It’s one thing for reactionaries to cling to this … but what’s irksome is that right-wingers playing the refs have basically trained mainstream political journalists to echo it. It is laced throughout US political coverage.

One of my favorite examples … is the notion that Al Gore “polarized” climate change and thereby forced the right into decades of lies and demented conspiracy theories….  Why’d you do that to them, Al?!

Another instance is when it’s assumed that Democrats could have stopped Republicans from doing something bad if only they’d tried or tried harder or made stronger arguments. A commentator once joked:

… A few more BLISTERING speeches [from Democrats] and Mitch McConnell and Paul Ryan would have totally realized that upper-class tax cuts are wrong!

Headlines that obscure who did what are consistent with Murc’s Law. “Supreme Court overturns Roe v. Wade, ending right to abortion upheld for decades” — no, it was Supreme Court Republicans who did that. “Out of 18 pro-democracy bills in 2022, the US Senate filibuster torpedoed 17 of them” — no, it was Senate Republicans who torpedoed them. “What could happen if Congress doesn’t raise the debt limit?” — no, what could happen if House Republicans don’t vote to raise it?

Likewise, there are events that mysteriously take place. I had one in the blog a few days ago:

The Washington Post said “the [train] derailment [in Ohio] erupted into a culture battle”, as if culture battles simply happen without any help from the people who specialize in starting them and getting them in “the news”.

Here’s an even more recent one. From Investopedia:

Environmental, social, and governance (ESG) investing refers to a set of standards for a company’s behavior used by socially conscious investors to screen potential investments.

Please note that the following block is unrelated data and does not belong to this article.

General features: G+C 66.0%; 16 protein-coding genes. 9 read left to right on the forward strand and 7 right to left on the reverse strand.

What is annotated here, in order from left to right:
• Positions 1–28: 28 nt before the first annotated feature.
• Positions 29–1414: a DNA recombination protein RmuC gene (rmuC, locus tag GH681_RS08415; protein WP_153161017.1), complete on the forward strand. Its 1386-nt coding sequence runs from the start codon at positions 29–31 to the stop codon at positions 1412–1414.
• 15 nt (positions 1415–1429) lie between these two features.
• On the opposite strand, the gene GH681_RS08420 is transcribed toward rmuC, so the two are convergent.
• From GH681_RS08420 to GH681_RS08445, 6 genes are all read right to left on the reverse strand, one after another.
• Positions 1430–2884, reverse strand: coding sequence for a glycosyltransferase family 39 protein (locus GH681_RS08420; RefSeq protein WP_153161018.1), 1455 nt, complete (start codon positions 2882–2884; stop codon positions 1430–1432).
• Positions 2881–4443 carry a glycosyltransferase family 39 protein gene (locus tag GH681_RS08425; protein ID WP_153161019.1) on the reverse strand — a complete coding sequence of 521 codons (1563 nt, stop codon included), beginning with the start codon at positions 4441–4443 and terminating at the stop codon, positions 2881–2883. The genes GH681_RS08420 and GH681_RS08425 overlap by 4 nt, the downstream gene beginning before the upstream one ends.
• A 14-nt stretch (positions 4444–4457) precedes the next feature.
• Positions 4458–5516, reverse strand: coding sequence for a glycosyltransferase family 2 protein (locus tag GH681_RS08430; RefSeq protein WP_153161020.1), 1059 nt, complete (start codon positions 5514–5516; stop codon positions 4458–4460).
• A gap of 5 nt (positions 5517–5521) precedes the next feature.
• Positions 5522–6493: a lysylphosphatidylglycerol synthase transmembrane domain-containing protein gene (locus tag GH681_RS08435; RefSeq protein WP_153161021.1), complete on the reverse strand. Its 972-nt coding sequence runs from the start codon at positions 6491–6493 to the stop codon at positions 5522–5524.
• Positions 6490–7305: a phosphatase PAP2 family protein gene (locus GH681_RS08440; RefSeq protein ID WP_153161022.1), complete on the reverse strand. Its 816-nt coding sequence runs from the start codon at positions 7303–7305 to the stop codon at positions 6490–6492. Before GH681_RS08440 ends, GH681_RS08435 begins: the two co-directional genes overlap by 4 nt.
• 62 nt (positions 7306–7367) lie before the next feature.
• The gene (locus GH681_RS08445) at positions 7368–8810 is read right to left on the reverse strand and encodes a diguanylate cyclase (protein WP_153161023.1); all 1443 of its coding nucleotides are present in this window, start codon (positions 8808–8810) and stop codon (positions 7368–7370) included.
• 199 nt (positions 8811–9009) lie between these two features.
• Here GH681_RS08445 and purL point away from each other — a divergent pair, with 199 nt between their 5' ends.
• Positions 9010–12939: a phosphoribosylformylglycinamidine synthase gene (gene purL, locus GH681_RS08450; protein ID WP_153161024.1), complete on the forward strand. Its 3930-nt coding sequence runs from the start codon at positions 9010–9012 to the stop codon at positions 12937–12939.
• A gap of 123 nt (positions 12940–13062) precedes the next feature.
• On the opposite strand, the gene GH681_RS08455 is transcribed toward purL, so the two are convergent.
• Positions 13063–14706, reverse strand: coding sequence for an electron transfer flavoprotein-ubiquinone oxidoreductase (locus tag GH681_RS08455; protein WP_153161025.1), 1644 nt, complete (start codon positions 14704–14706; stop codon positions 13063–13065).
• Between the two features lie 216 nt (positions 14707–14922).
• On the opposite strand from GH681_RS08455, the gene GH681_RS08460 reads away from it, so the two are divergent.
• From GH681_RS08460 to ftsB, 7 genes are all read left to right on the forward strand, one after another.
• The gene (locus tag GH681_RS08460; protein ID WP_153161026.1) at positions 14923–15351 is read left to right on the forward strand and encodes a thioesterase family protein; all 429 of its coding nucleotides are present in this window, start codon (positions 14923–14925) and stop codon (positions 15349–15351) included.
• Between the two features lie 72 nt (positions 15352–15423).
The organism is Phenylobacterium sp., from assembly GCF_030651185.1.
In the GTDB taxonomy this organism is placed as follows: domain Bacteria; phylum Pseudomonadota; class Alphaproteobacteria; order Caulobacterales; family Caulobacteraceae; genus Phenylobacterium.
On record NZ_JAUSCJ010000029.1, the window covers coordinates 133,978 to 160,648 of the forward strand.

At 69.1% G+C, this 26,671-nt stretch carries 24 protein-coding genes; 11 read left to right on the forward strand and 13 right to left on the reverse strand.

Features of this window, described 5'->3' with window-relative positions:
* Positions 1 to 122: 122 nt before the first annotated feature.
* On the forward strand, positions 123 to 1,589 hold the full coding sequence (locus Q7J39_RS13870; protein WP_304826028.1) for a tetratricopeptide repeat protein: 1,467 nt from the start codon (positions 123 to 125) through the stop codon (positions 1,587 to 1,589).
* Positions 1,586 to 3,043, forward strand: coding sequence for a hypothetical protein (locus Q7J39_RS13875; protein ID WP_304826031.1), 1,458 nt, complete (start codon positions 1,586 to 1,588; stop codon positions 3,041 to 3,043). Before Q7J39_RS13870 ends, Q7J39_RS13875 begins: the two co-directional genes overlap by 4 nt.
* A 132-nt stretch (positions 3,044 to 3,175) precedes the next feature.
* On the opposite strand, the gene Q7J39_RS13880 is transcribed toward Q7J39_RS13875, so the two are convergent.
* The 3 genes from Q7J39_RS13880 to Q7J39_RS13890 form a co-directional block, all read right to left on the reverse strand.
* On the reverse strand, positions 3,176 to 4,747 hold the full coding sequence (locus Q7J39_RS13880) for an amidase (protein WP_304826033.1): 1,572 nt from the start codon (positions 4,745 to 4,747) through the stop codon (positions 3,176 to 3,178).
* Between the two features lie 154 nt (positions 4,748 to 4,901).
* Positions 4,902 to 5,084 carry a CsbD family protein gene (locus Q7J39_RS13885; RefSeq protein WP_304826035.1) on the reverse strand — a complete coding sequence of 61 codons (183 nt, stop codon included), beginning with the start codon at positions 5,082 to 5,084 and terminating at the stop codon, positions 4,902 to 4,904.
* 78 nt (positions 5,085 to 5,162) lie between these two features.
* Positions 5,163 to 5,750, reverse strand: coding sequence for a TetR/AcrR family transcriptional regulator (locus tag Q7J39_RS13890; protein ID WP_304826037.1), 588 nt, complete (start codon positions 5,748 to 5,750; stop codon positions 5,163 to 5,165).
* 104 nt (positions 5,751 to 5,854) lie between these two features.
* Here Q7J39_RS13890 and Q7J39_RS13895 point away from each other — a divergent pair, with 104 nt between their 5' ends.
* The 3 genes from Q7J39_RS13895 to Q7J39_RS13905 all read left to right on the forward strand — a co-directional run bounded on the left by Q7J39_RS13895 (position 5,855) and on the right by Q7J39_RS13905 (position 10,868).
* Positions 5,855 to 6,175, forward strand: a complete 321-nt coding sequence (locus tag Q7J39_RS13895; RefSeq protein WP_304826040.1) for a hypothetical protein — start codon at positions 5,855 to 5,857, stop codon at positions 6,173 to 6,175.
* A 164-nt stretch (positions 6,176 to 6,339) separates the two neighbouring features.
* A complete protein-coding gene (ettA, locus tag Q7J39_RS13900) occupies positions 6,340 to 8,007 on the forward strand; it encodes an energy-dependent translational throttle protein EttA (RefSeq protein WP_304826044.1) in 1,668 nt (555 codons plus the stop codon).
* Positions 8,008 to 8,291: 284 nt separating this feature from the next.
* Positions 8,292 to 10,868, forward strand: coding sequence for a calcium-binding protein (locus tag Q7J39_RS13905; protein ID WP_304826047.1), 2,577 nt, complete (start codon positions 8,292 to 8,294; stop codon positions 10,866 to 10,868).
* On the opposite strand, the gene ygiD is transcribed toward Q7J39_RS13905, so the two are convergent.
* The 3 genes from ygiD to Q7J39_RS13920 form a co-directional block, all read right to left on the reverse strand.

Environmental criteria consider how a company safeguards the environment, including corporate policies addressing climate change, for example. Social criteria examine how it manages relationships with employees, suppliers, customers, and the communities where it operates. Governance deals with a company’s leadership, executive pay, auditsinternal controls, and shareholder rights.

Senate Republicans and two Democrats (Manchin and Tester) voted to kill a Labor Department rule that allows investment managers to consider ESG. From Talking Points Memo:

We talk about this stuff a lot as part of the “culture wars,” but that bestows a legitimizing gloss on it, as if there is some deeper, truer cultural dispute. There’s not. This a Republican tactic, and a highly effective one… It gets treated like these things just happen, as if Democrats or Fortune 500 companies stumble into previously unseen cultural war ambushes because they lack a feel for flyover country….

Note the passive voice here: “The business world has been pulled into partisan politics”…

This doesn’t just happen. Republicans and right-wing activists make it happen. They devote a lot of time, energy and resources to it. 

By almost any measure, Republicans have already won once they’ve “made it a partisan issue.” What seems to get misunderstood is that that’s the actual goal. Corporations and institutions don’t want to pick sides. They want to play it down the middle. So Republicans keep shifting the “middle” farther and farther right. By this point in these controversies, the game is basically over already. What’s maddening is that everyone keeps getting played.